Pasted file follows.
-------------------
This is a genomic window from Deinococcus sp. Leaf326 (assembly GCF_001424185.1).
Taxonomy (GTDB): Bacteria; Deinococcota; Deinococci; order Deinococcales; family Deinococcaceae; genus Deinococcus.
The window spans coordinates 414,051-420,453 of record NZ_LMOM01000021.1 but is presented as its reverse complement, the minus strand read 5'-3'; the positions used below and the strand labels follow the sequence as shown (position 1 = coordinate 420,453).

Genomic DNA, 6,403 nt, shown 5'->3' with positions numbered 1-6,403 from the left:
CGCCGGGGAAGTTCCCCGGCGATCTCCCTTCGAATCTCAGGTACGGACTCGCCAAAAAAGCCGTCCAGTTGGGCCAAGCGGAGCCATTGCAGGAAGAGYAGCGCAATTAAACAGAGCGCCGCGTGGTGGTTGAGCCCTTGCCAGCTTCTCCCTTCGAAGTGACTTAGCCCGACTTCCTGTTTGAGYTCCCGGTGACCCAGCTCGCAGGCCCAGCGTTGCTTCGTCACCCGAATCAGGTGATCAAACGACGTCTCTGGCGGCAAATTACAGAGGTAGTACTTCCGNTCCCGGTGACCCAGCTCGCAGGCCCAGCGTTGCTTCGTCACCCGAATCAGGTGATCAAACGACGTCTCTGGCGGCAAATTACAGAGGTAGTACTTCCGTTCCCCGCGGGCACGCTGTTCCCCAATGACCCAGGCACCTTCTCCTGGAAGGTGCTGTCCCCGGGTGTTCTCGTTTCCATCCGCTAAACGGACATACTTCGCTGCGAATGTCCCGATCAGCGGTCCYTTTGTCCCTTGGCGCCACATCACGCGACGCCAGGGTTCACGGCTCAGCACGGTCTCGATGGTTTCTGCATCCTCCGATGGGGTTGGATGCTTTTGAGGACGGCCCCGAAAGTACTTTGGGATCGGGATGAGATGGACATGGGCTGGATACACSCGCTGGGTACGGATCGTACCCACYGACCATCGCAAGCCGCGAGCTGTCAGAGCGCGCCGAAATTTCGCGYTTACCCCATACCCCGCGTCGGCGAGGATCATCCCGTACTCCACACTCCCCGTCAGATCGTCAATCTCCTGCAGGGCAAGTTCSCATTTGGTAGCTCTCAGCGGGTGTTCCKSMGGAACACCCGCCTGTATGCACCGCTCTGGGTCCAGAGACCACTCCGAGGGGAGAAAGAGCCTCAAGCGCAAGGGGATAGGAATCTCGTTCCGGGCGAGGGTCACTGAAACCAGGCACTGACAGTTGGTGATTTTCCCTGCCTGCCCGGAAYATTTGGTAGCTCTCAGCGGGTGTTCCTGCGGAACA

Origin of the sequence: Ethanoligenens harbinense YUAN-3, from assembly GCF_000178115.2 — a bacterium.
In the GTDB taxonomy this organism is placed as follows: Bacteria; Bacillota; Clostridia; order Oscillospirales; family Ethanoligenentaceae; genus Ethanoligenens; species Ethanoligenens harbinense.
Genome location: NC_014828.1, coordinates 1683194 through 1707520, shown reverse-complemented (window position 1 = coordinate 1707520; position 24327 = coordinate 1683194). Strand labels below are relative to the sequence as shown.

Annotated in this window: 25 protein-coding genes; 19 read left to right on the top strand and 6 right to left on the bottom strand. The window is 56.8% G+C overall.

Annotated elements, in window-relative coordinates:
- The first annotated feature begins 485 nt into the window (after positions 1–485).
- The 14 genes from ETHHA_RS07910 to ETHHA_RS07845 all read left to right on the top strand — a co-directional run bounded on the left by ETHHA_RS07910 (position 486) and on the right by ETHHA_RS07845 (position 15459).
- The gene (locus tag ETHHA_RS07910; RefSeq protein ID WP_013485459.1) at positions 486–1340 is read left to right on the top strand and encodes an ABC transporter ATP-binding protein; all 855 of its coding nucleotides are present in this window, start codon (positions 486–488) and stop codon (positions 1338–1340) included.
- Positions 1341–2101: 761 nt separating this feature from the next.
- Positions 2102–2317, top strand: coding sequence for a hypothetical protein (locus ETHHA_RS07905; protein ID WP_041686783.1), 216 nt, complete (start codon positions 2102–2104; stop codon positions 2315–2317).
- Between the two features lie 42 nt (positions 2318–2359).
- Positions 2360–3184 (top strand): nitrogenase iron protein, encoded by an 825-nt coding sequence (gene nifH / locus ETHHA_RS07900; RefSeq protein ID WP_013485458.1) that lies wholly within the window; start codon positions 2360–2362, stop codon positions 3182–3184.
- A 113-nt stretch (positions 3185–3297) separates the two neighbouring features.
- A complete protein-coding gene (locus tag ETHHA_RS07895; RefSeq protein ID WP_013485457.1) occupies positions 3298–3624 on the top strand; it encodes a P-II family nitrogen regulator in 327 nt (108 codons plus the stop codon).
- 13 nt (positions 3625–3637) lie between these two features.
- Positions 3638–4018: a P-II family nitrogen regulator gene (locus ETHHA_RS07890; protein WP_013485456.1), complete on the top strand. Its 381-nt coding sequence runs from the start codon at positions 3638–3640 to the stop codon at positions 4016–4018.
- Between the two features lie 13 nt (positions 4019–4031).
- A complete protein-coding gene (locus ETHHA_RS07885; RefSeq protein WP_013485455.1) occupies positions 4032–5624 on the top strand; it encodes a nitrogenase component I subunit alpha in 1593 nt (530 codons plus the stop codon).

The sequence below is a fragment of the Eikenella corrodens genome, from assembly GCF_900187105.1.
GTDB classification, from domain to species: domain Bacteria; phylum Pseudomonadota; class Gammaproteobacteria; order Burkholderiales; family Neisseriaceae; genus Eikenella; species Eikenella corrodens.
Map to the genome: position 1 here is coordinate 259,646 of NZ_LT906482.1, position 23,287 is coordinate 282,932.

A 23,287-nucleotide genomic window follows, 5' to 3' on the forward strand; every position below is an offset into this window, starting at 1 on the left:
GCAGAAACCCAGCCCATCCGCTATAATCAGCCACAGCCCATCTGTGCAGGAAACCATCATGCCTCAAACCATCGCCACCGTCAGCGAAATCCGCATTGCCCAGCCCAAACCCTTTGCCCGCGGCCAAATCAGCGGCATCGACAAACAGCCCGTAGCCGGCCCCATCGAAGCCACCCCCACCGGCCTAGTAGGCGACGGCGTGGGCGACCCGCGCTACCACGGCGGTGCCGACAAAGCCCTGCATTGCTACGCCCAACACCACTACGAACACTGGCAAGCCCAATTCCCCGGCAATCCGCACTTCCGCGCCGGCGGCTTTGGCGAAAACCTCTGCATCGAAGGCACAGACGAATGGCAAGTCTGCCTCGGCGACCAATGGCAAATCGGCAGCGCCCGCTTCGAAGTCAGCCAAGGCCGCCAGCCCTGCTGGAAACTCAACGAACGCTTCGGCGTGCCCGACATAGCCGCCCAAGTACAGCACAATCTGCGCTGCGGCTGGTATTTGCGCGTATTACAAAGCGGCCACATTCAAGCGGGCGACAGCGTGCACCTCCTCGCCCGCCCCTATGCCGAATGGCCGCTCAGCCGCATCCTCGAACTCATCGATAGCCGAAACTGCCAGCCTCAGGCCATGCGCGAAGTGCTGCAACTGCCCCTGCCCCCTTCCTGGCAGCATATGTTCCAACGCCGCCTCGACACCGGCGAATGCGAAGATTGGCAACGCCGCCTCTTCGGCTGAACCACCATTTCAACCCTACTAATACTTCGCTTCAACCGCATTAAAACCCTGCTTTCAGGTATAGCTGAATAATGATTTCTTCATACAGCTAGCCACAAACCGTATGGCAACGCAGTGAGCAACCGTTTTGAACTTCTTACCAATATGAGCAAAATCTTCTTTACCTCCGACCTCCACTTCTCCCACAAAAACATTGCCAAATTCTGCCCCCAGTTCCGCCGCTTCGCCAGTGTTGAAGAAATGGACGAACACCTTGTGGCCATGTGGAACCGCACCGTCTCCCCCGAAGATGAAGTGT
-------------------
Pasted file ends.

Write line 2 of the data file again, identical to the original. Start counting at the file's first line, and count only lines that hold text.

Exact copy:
Taxonomy (GTDB): Bacteria; Deinococcota; Deinococci; order Deinococcales; family Deinococcaceae; genus Deinococcus.